DIY

How to Make a Wood Accent Wall

I’m Zoe.
My mission is to teach you to  confidently build magazine-worthy DIYs. I used to be terrified of power tools, which is why I'm a firm believer that ANYONE can DIY.
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Price

Varies

Time

2 Days

Difficulty

Hard

geometric wood accent wall with window seat

Phew, this project has been one for the books. And don’t write me off just yet because you think it’s too hard. Let me explain.

From the moment I came up with the idea for this feature wall, I was eager to get it done. We hit the ground running and got the feature wall up within a few days with no major issues (that’s a first).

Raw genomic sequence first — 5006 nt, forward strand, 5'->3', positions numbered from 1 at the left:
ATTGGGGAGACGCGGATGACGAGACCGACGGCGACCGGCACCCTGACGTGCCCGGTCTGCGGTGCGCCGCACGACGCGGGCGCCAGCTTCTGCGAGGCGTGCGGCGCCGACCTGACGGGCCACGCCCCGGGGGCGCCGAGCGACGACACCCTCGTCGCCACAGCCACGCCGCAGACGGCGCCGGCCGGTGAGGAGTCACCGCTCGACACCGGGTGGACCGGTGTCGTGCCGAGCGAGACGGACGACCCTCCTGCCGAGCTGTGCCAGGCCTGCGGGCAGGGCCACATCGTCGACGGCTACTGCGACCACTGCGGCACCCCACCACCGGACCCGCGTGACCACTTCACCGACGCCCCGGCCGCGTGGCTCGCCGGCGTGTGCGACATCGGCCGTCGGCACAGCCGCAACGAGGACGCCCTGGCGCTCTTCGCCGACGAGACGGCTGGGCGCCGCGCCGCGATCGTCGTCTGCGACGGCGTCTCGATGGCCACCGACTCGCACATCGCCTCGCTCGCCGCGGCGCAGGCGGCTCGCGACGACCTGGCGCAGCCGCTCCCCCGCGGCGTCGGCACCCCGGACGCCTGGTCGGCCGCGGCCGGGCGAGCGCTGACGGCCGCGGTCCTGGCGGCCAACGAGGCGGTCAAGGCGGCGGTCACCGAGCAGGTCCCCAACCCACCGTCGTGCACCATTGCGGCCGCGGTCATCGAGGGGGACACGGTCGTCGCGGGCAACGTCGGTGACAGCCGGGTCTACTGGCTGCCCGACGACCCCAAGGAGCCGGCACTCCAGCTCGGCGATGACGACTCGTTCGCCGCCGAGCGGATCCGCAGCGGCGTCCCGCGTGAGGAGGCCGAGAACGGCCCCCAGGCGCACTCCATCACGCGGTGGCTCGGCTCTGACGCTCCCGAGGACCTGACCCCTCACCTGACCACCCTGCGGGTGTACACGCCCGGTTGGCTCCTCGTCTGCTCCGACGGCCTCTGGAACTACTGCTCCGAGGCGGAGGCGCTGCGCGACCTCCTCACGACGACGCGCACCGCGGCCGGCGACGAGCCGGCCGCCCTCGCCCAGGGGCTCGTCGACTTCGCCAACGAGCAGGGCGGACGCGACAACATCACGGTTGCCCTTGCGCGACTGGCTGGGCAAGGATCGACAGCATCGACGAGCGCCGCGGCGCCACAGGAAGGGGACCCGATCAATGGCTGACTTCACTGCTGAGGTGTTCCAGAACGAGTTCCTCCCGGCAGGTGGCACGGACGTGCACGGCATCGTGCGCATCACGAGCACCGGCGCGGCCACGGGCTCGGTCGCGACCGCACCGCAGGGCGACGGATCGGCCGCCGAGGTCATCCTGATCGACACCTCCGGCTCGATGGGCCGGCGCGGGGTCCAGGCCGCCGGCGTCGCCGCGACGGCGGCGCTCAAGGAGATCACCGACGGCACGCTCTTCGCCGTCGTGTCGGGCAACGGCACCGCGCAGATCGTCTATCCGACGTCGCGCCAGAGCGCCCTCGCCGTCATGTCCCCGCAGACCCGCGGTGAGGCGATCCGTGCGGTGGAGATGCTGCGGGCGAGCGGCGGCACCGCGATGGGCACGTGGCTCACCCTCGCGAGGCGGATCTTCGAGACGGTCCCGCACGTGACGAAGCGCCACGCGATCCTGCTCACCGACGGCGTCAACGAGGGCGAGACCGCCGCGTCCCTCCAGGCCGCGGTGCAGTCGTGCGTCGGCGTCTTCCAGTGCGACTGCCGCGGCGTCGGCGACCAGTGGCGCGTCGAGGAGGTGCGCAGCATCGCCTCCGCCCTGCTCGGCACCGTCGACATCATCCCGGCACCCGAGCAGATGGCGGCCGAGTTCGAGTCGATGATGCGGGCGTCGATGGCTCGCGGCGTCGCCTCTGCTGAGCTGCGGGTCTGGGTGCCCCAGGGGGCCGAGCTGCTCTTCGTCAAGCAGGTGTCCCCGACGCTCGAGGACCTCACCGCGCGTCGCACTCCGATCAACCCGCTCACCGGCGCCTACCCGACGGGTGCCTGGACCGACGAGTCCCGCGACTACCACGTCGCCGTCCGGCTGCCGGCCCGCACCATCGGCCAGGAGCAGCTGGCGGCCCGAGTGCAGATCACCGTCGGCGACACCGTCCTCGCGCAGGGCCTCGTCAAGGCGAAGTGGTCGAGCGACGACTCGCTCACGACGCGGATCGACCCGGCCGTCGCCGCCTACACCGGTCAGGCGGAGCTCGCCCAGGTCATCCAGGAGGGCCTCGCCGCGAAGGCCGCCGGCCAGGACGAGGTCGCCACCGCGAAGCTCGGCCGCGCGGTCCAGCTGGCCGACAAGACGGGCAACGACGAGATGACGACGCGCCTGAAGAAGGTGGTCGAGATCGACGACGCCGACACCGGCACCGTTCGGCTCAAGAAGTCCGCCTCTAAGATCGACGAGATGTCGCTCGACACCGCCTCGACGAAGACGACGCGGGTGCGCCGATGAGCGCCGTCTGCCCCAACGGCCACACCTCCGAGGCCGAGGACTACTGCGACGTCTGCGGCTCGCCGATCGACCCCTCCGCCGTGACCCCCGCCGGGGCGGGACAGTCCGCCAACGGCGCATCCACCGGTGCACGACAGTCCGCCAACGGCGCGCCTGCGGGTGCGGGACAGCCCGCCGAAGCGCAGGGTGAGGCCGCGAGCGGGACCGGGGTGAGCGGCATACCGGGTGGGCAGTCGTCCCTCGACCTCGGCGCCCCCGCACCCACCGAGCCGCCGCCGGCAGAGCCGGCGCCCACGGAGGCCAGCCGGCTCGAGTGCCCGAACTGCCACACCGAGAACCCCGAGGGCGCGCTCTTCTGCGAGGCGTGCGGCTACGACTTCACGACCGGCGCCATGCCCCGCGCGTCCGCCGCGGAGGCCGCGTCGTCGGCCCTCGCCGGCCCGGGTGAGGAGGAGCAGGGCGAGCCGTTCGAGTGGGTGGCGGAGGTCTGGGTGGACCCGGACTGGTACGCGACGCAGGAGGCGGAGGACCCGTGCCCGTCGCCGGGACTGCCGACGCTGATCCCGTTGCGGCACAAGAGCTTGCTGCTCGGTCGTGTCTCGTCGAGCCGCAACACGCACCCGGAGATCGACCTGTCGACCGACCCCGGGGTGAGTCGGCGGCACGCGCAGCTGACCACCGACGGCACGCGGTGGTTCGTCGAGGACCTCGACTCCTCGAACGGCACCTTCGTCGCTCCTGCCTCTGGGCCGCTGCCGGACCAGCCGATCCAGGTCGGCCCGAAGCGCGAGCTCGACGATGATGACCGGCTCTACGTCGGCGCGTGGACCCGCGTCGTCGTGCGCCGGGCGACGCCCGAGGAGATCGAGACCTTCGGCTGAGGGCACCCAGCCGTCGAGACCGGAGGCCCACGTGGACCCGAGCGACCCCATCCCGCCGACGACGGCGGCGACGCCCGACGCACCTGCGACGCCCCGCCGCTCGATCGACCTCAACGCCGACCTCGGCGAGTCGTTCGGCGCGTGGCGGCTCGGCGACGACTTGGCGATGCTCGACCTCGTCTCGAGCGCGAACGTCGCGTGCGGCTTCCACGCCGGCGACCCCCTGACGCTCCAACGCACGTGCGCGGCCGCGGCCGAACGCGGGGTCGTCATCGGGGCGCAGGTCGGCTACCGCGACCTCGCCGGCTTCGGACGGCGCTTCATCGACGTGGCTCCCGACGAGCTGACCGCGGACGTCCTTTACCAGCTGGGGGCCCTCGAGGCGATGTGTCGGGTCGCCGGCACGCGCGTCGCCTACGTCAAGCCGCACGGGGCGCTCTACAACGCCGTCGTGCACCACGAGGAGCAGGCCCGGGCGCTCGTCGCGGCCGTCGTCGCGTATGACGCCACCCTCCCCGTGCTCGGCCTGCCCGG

The issues came when we tried to finish the built-in window seat that lives under the feature wall. You see, without the bench seat, the feature wall looked half-complete.

Flash forward a month, and we still hadn’t made any progress. Flash forward 3 months and we slowly started to get somewhere. We built the actual seat, but the frame looked pretty incomplete without the built-in drawers. Flash forward FIVE MONTHS later and we are finally ready to show this baby off.

So let’s start DIYing!

Fair warning: there are pretty much no in-progress shots. We started this wall before we knew we would ever have a blog!

before and after: blank room to wood feature wall and bench seat

Tools

  • Miter saw
  • Nail gun
  • Stud finder
  • Jigsaw (not needed if you don’t have outlets or things to cut out)